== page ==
David Owens, Extension Entomologist, email@example.com
Seedcorn Maggot Active
We are approaching degree day targets for Seedcorn Maggot in Georgetown. Adult flies were observed Wednesday in Lewes. According to the forecast period, we are heading into a cooling trend, I do not know what that will mean for early flight pressure on peas but suspect it will not be as intense as previous years. That said, still make sure you have an insecticide seed treatment on peas!
Allium leafminer is a pest of onion, green onions, shallots, leeks, and garlic and was spotted throughout the state last year causing damage to alliums. Penn State has a good fact sheet on it here: https://extension.psu.edu/time-to-prepare-for-protecting-allium-crops-from-allium-leafminer. In Georgetown we will be at or very close to the target degree day threshold of 350 Celsius degree days (base temp 1 C) at some point during the first week of March. You can use the NEWA weather tool to calculate degree days from the closest weather station to you: https://newa.cornell.edu/degree-day-calculator. Good control options include row covers for March and April and systemic insecticides used with a spreader type adjuvant. Scorpion, Exirel, Radiant, and Entrust (OMRI) are the most effective materials, are translaminar or systemic, and will have the longest residual activity. Repeat applications a couple of times during the adult flight period which typically lasts 5-6 weeks. Pyrethroids should be applied more frequently.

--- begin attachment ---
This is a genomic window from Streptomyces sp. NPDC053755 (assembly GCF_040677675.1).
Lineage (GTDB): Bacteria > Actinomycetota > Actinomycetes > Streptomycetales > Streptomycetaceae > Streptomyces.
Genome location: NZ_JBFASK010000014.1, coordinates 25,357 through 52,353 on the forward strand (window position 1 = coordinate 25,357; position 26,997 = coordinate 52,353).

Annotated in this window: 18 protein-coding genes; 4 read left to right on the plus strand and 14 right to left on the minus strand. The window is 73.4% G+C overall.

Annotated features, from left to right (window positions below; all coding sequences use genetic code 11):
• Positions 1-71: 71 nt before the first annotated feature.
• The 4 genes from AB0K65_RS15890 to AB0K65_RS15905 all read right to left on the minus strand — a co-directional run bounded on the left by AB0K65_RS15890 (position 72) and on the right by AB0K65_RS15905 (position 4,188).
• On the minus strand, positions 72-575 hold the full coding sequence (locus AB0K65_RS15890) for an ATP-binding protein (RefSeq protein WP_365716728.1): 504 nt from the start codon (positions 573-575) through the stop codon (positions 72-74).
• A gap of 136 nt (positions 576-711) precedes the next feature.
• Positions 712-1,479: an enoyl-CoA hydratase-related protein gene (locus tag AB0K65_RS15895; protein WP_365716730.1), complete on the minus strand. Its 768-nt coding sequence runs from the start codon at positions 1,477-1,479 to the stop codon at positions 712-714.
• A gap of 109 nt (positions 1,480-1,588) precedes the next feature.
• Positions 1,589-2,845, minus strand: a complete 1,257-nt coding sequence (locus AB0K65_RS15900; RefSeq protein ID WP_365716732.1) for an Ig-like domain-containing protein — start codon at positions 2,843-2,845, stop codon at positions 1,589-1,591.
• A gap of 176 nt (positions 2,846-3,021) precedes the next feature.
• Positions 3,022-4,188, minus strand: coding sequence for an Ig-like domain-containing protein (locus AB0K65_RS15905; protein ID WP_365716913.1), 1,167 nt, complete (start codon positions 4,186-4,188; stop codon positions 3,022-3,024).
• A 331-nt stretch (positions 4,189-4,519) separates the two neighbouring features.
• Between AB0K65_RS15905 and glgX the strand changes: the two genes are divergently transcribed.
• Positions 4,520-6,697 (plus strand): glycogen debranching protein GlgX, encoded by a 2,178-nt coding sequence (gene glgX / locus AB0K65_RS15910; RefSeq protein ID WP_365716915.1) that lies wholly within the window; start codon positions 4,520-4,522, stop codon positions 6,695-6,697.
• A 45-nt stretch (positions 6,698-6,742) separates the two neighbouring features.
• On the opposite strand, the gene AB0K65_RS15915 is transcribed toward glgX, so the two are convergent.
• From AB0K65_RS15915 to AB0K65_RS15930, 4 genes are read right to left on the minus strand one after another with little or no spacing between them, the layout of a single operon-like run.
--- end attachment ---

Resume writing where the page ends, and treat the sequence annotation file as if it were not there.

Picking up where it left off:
The window for controlling peach leaf curl diseases is closing. This disease can be easily treated with a fungicide application before buds begin to swell. Check out this UC fact sheet: https://ipm.ucanr.edu/PMG/PESTNOTES/pn7426.html.
Greenbug, while generally uncommon, may be overwintering in our area this year due to the mild winter. It is light green, has short, green cornicles or ‘tail pipes’ and often has a bluish streak down the back. It looks pretty similar to English grain aphids except EGA has longer, black tailpipes. Earlier this month we scouted 6 malting barley fields, average aphid counts ranged from 3 to 40 per square foot. Typical small grain thresholds are around 100 per ROW Foot. We are starting to see some parasitic wasp and syrphid fly adult activity in fields. Treatments for aphids are usually the most cost effective when applied in the fall and in fields with a history of barley yellow dwarf virus.
A new fact sheet on slugs is available from University of Maryland: https://extension.umd.edu/resource/managing-slugs-field-crops-using-ipm-principles-fs-2022-0629.